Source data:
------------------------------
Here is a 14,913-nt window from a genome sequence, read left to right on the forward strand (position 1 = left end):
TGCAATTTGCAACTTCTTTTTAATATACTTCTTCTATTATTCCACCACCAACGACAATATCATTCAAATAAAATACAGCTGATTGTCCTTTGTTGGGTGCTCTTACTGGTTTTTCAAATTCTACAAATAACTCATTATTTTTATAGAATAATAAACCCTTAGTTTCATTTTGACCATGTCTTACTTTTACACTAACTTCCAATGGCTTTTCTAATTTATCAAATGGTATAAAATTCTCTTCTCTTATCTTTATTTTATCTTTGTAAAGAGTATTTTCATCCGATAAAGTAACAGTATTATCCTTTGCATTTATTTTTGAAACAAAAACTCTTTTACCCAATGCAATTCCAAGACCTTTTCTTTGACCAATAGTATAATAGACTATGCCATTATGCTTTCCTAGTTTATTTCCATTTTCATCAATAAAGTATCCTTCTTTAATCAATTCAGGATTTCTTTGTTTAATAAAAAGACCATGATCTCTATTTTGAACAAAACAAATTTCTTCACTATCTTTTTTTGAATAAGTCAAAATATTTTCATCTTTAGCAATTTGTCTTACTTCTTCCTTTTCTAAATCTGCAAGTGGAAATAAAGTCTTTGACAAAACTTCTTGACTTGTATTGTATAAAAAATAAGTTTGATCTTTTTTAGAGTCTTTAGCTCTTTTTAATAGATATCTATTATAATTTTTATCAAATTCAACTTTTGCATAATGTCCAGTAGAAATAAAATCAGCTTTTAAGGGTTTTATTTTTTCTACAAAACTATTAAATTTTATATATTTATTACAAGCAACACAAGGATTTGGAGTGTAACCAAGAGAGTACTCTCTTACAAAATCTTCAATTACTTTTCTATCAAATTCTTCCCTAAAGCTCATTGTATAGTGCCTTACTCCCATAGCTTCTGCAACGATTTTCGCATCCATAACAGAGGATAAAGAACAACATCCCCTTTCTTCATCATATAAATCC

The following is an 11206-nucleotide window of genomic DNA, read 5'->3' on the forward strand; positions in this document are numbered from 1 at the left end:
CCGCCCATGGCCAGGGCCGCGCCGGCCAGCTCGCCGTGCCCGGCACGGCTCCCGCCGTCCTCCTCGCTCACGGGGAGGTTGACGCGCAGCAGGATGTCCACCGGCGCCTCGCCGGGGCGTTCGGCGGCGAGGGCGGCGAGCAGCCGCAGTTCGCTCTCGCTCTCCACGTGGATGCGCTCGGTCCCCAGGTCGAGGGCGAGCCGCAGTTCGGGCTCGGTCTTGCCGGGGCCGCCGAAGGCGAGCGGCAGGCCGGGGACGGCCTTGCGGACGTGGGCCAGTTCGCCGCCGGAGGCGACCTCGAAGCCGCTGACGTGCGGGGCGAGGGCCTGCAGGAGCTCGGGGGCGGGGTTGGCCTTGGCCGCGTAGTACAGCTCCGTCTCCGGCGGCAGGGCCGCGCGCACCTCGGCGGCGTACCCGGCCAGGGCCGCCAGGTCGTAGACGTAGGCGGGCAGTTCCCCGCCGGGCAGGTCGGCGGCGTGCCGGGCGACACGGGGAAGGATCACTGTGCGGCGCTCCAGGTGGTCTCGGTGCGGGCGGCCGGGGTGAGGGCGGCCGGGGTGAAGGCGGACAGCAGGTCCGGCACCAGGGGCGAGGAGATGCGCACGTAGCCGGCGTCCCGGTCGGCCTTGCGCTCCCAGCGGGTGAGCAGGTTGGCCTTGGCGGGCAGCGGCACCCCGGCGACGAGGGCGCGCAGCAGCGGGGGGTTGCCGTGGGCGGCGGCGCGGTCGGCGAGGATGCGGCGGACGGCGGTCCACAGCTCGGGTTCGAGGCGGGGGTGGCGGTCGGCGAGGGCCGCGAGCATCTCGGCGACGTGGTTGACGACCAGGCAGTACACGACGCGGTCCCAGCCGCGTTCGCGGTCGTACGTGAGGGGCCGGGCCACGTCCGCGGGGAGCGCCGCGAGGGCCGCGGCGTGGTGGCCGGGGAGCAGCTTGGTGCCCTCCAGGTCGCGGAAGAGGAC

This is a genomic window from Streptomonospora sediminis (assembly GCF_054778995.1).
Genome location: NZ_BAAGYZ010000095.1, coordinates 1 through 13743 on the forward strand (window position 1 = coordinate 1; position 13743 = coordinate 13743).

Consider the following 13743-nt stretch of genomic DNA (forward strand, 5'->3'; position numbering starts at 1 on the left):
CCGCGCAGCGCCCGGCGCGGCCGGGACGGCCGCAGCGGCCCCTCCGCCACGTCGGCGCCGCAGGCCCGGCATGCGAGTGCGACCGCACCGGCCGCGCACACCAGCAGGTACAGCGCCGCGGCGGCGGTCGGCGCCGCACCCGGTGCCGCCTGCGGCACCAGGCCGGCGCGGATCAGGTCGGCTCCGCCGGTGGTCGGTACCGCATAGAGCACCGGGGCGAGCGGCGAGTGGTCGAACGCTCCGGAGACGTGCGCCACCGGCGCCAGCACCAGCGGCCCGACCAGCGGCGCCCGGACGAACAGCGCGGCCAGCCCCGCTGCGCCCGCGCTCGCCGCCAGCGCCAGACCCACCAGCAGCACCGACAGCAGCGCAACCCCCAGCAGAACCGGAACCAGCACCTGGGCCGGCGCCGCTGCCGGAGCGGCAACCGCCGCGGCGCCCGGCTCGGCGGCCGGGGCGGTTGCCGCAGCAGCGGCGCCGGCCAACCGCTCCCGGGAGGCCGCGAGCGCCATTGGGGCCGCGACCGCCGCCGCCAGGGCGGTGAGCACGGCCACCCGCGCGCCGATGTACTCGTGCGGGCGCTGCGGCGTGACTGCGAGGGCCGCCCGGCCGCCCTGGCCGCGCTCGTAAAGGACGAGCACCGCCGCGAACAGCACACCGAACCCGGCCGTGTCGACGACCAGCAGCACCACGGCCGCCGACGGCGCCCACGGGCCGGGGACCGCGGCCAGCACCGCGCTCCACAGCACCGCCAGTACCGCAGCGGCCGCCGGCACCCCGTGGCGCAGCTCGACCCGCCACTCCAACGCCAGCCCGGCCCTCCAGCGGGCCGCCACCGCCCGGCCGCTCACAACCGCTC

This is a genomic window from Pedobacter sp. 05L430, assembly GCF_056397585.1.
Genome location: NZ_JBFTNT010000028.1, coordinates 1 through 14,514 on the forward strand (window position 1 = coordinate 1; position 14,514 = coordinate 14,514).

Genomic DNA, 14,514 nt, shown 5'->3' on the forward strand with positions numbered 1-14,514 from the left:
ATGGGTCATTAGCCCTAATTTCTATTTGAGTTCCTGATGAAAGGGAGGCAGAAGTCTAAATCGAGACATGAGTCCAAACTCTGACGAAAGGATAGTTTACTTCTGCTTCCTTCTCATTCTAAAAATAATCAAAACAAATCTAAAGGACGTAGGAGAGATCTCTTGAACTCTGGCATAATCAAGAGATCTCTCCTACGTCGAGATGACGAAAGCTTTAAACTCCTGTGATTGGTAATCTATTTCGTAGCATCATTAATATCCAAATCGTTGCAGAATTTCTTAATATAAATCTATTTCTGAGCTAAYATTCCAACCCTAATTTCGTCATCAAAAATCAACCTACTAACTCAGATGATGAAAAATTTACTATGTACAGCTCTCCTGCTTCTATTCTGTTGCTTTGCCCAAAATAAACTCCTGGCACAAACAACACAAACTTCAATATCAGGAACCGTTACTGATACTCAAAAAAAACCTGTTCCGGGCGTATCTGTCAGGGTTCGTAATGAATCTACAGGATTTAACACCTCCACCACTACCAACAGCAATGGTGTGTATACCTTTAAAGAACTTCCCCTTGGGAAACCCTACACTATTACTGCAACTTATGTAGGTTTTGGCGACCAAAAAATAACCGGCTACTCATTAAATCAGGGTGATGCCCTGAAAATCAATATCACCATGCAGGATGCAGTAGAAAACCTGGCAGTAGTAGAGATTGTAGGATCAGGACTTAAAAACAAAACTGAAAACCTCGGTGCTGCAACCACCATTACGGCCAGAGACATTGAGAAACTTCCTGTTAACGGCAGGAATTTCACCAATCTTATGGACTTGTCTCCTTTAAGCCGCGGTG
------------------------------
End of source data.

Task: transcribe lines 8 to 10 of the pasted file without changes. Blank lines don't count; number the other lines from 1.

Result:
CCGCGCAGCGCCCGGCGCGGCCGGGACGGCCGCAGCGGCCCCTCCGCCACGTCGGCGCCGCAGGCCCGGCATGCGAGTGCGACCGCACCGGCCGCGCACACCAGCAGGTACAGCGCCGCGGCGGCGGTCGGCGCCGCACCCGGTGCCGCCTGCGGCACCAGGCCGGCGCGGATCAGGTCGGCTCCGCCGGTGGTCGGTACCGCATAGAGCACCGGGGCGAGCGGCGAGTGGTCGAACGCTCCGGAGACGTGCGCCACCGGCGCCAGCACCAGCGGCCCGACCAGCGGCGCCCGGACGAACAGCGCGGCCAGCCCCGCTGCGCCCGCGCTCGCCGCCAGCGCCAGACCCACCAGCAGCACCGACAGCAGCGCAACCCCCAGCAGAACCGGAACCAGCACCTGGGCCGGCGCCGCTGCCGGAGCGGCAACCGCCGCGGCGCCCGGCTCGGCGGCCGGGGCGGTTGCCGCAGCAGCGGCGCCGGCCAACCGCTCCCGGGAGGCCGCGAGCGCCATTGGGGCCGCGACCGCCGCCGCCAGGGCGGTGAGCACGGCCACCCGCGCGCCGATGTACTCGTGCGGGCGCTGCGGCGTGACTGCGAGGGCCGCCCGGCCGCCCTGGCCGCGCTCGTAAAGGACGAGCACCGCCGCGAACAGCACACCGAACCCGGCCGTGTCGACGACCAGCAGCACCACGGCCGCCGACGGCGCCCACGGGCCGGGGACCGCGGCCAGCACCGCGCTCCACAGCACCGCCAGTACCGCAGCGGCCGCCGGCACCCCGTGGCGCAGCTCGACCCGCCACTCCAACGCCAGCCCGGCCCTCCAGCGGGCCGCCACCGCCCGGCCGCTCACAACCGCTC

This is a genomic window from Pedobacter sp. 05L430, assembly GCF_056397585.1.
Genome location: NZ_JBFTNT010000028.1, coordinates 1 through 14,514 on the forward strand (window position 1 = coordinate 1; position 14,514 = coordinate 14,514).